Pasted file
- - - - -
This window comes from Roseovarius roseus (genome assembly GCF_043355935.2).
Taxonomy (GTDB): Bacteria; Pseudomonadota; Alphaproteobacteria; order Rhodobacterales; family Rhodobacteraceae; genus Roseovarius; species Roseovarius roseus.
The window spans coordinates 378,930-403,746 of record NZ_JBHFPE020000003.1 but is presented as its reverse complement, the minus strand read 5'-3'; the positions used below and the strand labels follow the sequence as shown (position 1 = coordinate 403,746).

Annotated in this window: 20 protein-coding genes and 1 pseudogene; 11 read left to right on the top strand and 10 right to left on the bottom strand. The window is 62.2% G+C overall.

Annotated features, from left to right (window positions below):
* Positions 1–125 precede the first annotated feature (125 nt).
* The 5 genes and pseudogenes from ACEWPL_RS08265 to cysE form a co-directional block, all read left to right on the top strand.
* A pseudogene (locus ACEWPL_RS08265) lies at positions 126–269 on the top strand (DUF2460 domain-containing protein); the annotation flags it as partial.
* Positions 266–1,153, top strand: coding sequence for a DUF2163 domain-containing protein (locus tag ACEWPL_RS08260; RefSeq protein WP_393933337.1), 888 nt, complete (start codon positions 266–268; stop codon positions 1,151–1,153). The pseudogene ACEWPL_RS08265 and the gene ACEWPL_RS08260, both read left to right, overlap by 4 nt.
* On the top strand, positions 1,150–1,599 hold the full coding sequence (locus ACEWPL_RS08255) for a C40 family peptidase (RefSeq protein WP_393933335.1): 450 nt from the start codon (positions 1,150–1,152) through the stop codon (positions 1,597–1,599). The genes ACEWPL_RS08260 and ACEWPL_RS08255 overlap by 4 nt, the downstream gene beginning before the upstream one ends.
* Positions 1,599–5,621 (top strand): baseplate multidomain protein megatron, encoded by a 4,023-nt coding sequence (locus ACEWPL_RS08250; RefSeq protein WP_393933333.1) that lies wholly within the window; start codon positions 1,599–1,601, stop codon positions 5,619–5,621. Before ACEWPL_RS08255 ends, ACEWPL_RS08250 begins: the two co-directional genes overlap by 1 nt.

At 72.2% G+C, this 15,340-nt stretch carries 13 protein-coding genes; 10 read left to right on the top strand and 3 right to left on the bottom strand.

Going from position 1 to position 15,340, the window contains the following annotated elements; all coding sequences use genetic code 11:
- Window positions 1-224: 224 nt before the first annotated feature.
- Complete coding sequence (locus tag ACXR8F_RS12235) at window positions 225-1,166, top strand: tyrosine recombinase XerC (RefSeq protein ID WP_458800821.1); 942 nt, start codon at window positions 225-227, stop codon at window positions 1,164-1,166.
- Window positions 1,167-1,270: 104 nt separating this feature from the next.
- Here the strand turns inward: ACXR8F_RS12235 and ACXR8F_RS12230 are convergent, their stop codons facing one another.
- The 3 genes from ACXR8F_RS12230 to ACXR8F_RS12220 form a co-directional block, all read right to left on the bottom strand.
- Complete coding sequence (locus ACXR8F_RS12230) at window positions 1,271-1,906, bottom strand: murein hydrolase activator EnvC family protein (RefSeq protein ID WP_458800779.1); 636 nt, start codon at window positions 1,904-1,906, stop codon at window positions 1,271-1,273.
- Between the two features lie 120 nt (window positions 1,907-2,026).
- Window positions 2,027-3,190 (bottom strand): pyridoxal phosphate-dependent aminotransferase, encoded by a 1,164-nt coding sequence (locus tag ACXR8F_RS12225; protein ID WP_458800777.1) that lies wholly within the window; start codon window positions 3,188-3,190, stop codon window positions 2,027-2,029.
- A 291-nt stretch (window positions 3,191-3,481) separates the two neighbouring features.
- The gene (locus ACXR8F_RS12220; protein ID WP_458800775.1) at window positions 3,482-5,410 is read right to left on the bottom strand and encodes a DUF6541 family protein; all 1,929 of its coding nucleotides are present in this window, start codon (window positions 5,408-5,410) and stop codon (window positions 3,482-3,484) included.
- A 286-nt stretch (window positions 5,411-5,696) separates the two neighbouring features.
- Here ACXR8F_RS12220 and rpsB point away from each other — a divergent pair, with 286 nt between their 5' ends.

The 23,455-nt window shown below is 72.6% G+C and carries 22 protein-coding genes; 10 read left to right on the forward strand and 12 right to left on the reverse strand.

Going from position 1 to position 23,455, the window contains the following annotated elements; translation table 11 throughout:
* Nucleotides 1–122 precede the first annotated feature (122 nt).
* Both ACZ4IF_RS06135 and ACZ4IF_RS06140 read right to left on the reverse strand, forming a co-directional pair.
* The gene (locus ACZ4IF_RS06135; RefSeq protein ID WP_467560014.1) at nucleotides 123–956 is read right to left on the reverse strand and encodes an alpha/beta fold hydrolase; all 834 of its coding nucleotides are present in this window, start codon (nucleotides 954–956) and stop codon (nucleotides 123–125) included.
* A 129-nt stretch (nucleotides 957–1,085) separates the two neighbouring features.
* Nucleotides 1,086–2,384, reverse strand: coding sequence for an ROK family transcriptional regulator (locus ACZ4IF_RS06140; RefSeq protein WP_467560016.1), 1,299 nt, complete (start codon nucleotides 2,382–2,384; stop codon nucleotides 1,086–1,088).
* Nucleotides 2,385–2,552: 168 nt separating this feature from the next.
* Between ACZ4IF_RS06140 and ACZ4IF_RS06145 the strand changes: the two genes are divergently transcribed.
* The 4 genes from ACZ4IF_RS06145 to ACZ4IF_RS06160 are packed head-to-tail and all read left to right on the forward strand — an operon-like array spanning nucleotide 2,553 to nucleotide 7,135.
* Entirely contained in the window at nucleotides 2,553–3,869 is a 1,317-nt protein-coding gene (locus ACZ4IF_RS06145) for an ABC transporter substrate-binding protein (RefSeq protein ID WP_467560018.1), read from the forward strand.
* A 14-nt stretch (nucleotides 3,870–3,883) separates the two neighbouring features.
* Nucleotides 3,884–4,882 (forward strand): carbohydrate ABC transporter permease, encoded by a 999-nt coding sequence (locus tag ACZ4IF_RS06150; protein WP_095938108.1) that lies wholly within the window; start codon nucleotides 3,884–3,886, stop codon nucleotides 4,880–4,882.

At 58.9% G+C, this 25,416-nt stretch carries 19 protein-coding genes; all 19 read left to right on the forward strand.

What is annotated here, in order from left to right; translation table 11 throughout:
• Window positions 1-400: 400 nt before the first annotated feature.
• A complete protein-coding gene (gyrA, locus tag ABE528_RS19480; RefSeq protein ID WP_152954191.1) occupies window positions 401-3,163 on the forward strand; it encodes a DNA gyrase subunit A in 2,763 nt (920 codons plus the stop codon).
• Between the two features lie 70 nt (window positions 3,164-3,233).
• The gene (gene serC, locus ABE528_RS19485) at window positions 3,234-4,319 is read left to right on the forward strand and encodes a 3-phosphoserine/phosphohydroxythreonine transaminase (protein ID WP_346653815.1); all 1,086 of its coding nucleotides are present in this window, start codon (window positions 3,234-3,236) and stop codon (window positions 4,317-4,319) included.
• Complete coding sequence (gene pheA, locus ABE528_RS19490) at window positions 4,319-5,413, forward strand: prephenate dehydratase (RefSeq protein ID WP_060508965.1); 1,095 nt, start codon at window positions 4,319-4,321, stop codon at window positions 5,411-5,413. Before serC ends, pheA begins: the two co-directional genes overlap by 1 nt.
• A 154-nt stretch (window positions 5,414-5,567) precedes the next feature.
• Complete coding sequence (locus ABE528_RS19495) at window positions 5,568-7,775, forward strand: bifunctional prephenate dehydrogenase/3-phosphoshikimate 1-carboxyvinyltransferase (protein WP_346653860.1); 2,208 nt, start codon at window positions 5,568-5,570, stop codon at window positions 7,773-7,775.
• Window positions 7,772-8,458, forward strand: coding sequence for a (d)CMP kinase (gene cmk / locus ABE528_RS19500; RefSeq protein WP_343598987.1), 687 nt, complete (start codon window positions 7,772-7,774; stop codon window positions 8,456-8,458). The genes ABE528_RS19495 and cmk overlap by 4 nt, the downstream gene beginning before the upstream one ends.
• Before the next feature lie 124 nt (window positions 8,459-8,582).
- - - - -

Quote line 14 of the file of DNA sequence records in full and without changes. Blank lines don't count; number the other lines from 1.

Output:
- Window positions 1-224: 224 nt before the first annotated feature.